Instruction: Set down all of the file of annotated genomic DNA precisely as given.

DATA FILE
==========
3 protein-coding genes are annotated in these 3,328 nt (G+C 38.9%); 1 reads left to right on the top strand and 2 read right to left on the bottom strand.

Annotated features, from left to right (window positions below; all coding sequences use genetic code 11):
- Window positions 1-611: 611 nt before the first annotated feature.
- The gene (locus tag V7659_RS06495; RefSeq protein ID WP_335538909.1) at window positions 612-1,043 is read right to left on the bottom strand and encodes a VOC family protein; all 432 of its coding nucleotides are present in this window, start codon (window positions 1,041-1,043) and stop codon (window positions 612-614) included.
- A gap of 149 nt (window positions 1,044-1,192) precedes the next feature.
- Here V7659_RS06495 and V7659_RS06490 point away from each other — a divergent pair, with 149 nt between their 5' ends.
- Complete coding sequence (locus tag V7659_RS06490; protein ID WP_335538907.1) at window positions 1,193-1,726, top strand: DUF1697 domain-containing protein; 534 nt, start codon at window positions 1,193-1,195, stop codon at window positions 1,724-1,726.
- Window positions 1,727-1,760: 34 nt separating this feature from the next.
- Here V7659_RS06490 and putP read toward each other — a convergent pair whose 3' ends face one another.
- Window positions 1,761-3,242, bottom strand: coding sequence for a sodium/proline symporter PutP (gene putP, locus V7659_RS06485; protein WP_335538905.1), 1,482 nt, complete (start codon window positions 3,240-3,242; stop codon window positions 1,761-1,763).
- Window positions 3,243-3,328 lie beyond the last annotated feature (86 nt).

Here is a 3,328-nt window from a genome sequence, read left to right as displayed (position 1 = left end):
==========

3 protein-coding genes are annotated in these 3,328 nt (G+C 38.9%); 1 reads left to right on the top strand and 2 read right to left on the bottom strand.

Annotated features, from left to right (window positions below; all coding sequences use genetic code 11):
- Window positions 1-611: 611 nt before the first annotated feature.
- The gene (locus tag V7659_RS06495; RefSeq protein ID WP_335538909.1) at window positions 612-1,043 is read right to left on the bottom strand and encodes a VOC family protein; all 432 of its coding nucleotides are present in this window, start codon (window positions 1,041-1,043) and stop codon (window positions 612-614) included.
- A gap of 149 nt (window positions 1,044-1,192) precedes the next feature.
- Here V7659_RS06495 and V7659_RS06490 point away from each other — a divergent pair, with 149 nt between their 5' ends.
- Complete coding sequence (locus tag V7659_RS06490; protein ID WP_335538907.1) at window positions 1,193-1,726, top strand: DUF1697 domain-containing protein; 534 nt, start codon at window positions 1,193-1,195, stop codon at window positions 1,724-1,726.
- Window positions 1,727-1,760: 34 nt separating this feature from the next.
- Here V7659_RS06490 and putP read toward each other — a convergent pair whose 3' ends face one another.
- Window positions 1,761-3,242, bottom strand: coding sequence for a sodium/proline symporter PutP (gene putP, locus V7659_RS06485; protein WP_335538905.1), 1,482 nt, complete (start codon window positions 3,240-3,242; stop codon window positions 1,761-1,763).
- Window positions 3,243-3,328 lie beyond the last annotated feature (86 nt).

Here is a 3,328-nt window from a genome sequence, read left to right as displayed (position 1 = left end):